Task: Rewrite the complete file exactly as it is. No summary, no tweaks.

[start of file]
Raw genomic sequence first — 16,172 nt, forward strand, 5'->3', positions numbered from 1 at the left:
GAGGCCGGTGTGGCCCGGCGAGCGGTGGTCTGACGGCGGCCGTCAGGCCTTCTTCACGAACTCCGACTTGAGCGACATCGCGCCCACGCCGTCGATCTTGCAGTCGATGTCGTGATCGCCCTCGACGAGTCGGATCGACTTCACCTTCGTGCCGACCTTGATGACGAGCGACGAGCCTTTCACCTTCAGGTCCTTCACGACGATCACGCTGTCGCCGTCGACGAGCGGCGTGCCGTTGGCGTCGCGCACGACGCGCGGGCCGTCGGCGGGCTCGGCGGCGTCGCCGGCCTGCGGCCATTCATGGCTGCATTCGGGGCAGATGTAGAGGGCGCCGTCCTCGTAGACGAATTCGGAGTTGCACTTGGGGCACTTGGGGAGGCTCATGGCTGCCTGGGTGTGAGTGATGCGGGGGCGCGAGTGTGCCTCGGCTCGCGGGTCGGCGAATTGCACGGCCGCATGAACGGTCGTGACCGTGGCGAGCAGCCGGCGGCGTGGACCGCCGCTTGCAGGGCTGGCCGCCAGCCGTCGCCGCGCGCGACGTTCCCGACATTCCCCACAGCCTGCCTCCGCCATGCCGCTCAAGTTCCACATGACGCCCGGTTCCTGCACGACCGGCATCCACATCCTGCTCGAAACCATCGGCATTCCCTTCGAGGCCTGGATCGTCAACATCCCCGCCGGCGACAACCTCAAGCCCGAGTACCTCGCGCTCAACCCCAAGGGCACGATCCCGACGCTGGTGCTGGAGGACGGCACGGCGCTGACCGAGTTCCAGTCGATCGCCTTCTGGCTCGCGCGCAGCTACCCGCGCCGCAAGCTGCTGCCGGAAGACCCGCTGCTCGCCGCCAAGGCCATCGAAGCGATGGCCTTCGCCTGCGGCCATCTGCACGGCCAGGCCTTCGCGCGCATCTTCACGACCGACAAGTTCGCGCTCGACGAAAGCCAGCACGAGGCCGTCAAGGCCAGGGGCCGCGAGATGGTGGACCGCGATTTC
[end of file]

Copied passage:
Raw genomic sequence first — 16,172 nt, forward strand, 5'->3', positions numbered from 1 at the left:
GAGGCCGGTGTGGCCCGGCGAGCGGTGGTCTGACGGCGGCCGTCAGGCCTTCTTCACGAACTCCGACTTGAGCGACATCGCGCCCACGCCGTCGATCTTGCAGTCGATGTCGTGATCGCCCTCGACGAGTCGGATCGACTTCACCTTCGTGCCGACCTTGATGACGAGCGACGAGCCTTTCACCTTCAGGTCCTTCACGACGATCACGCTGTCGCCGTCGACGAGCGGCGTGCCGTTGGCGTCGCGCACGACGCGCGGGCCGTCGGCGGGCTCGGCGGCGTCGCCGGCCTGCGGCCATTCATGGCTGCATTCGGGGCAGATGTAGAGGGCGCCGTCCTCGTAGACGAATTCGGAGTTGCACTTGGGGCACTTGGGGAGGCTCATGGCTGCCTGGGTGTGAGTGATGCGGGGGCGCGAGTGTGCCTCGGCTCGCGGGTCGGCGAATTGCACGGCCGCATGAACGGTCGTGACCGTGGCGAGCAGCCGGCGGCGTGGACCGCCGCTTGCAGGGCTGGCCGCCAGCCGTCGCCGCGCGCGACGTTCCCGACATTCCCCACAGCCTGCCTCCGCCATGCCGCTCAAGTTCCACATGACGCCCGGTTCCTGCACGACCGGCATCCACATCCTGCTCGAAACCATCGGCATTCCCTTCGAGGCCTGGATCGTCAACATCCCCGCCGGCGACAACCTCAAGCCCGAGTACCTCGCGCTCAACCCCAAGGGCACGATCCCGACGCTGGTGCTGGAGGACGGCACGGCGCTGACCGAGTTCCAGTCGATCGCCTTCTGGCTCGCGCGCAGCTACCCGCGCCGCAAGCTGCTGCCGGAAGACCCGCTGCTCGCCGCCAAGGCCATCGAAGCGATGGCCTTCGCCTGCGGCCATCTGCACGGCCAGGCCTTCGCGCGCATCTTCACGACCGACAAGTTCGCGCTCGACGAAAGCCAGCACGAGGCCGTCAAGGCCAGGGGCCGCGAGATGGTGGACCGCGATTTC